Ethan: Meteor Hunter

December 9, 2013, Author: Neil Hickton

Before I start this review, I want to get something off my chest. ARRRGGGHHHHH! Right, that’s better. Now I’ve got that out the way I shall explain that Ethan: Meteor Hunter is a physics-based puzzle-platformer.

The story is briefly explained in an opening animated sequence that sees Ethan fighting with another Rat and is then serendipitously hit by a meteor. This impact leaves Ethan with a time-pausing capability, telekinetic powers, an odd desire to go collecting bits of broken meteor and a death wish. The latter seems to occur at a higher frequency than the former elements, or certainly did in my case.

Ethan: Meteor Hunter is at its heart a platformer with the mind of an insane scientist intent on causing suffering to all that may enter therein. I found it extremely frustrating at times due to the sudden need to mix puzzle thinking with deft platforming skill, leaving me with the conundrum of, “How the hell am I supposed to do that as well?”

The bulk of Ethan: Meteor Hunter follows a familiar format of platforming and block movement, which is then broken up with some other types of gameplay to give it some variety. These include pogo stick levels, which will be immediately recognisable to anyone that’s played Doodle Jump. As bitterly twisted and as joypad-throwingly-frustrating that these pogo levels are, they are satisfying to complete. There are some side-scrolling shooter levels which are fun and simple enough to keep you playing and allow you to rest your mind a little.

Through most of the levels you will have an enjoyable time, jumping and timing the seemingly untrained rodent through all manner of obstacles. Ethan: Meteor Hunter is fiendish in its approach, with some puzzles being particular awkward and difficult.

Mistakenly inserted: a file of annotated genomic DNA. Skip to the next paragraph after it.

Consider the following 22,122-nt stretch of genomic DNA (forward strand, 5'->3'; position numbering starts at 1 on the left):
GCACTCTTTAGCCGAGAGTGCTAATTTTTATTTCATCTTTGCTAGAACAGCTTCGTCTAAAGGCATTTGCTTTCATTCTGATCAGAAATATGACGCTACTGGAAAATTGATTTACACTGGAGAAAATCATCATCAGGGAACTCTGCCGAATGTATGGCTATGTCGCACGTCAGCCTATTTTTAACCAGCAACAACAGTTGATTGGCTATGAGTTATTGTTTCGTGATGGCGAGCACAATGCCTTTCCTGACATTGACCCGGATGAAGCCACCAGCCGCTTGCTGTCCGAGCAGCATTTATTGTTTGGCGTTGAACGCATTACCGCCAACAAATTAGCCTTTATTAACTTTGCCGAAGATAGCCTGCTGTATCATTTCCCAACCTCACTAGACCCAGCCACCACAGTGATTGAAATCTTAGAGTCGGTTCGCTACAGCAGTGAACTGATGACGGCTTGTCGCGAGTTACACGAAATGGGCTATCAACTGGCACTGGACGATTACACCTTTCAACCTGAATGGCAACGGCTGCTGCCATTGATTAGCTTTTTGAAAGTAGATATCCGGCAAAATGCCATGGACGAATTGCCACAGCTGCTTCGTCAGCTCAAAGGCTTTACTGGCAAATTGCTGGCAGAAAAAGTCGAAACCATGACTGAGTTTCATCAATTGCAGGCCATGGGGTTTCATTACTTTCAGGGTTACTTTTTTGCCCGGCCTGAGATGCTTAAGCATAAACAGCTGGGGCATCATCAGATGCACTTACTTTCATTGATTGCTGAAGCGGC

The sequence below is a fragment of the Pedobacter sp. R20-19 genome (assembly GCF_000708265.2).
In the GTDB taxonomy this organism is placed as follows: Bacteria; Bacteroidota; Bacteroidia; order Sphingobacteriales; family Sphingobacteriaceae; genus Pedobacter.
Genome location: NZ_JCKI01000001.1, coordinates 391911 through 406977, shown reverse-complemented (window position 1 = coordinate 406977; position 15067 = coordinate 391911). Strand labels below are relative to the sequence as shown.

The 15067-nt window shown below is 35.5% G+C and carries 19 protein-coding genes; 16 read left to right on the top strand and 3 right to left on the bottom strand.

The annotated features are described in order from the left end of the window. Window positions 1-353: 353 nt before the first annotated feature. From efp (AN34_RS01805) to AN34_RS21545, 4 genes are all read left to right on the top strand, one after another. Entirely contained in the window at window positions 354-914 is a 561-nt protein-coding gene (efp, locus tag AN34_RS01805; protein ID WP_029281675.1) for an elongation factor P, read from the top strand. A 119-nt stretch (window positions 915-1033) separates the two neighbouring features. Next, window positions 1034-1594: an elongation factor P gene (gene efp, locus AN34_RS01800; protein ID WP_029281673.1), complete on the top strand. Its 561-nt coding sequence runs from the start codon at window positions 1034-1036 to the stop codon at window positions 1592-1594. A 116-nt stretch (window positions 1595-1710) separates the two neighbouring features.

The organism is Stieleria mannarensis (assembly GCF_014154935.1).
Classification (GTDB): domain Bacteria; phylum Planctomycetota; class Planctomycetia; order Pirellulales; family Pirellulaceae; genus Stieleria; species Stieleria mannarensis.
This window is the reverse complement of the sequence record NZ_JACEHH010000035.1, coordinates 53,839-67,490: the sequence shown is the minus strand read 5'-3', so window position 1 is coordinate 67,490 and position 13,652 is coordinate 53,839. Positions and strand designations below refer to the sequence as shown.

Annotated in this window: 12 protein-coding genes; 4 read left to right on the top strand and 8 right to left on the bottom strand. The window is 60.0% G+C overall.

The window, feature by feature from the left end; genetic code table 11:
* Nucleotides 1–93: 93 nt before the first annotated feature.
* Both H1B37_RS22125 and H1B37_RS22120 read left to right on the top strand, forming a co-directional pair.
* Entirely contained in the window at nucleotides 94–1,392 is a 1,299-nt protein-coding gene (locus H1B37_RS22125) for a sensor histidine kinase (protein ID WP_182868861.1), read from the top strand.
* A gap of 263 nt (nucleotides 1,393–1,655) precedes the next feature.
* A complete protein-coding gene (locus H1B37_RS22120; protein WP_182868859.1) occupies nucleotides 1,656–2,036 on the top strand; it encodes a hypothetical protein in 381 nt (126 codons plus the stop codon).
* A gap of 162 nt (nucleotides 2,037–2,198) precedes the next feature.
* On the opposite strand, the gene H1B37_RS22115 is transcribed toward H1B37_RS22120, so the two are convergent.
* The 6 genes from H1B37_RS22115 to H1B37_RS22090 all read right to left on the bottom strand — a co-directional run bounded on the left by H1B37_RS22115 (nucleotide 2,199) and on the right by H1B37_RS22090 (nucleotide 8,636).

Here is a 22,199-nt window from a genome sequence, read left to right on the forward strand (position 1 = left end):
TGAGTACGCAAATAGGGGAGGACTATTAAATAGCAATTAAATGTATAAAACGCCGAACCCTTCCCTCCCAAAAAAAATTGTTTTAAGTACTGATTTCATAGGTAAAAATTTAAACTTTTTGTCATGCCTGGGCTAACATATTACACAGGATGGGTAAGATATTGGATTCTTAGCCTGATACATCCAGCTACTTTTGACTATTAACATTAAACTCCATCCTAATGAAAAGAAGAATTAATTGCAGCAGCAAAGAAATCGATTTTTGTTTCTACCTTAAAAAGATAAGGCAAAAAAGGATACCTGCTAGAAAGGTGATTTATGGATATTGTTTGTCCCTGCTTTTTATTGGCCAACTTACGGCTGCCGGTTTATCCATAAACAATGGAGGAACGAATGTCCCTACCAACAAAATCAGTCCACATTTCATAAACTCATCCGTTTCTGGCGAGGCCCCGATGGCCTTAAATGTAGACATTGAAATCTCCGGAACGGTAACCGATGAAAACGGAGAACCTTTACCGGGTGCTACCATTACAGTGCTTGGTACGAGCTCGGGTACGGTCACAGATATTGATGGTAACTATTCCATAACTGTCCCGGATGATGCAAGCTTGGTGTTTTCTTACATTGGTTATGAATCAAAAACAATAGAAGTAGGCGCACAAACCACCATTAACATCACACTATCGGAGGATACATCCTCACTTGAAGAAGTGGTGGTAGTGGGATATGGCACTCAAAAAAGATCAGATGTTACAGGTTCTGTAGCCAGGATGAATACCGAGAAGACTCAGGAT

Ethan is able to jump onto different types of platform; these may be solid, moving or disintegrating where you only have a second or so to react and move to another platform or risk being shot, minced, mashed, burned, dissolved in acid, electrocuted or a good mixture of all of them. Pixel-perfect timing is everything on many of the later levels, something I found little comfort it.

Puzzles can seem obvious at first, then comes the sting in the tail

Puzzles can seem obvious at first, then comes the sting in the tail

For the completionists among you there are many little bits of meteor to find on each level and some levels have hidden cheese to locate. Both the concealed fromage and the green meteor bits can appear in some harder-to-reach places and if you want these, you’re going to have to think. Levels are also timed and the clock continues to tick even when you use Ethan’s pause time power. It is quite possible to get so good at these levels that they can be completed very quickly compared to your original attempts, if you are willing to punish yourself.

Any game that can wind you up and make your palms sweat has to be a worthy adversary. Frustration levels are not too dissimilar to the likes of Mega Man or the more recent Super Meat BoyEthan: Meteor Hunter sees to it that you normally have a restart point that’s a little way off from your likely demise, but not that far away so that you’re having to start the level again. There were occasions though that I felt the game was cheating me and making me start a particularly evil set of traps, just because the developers thought it would be fun.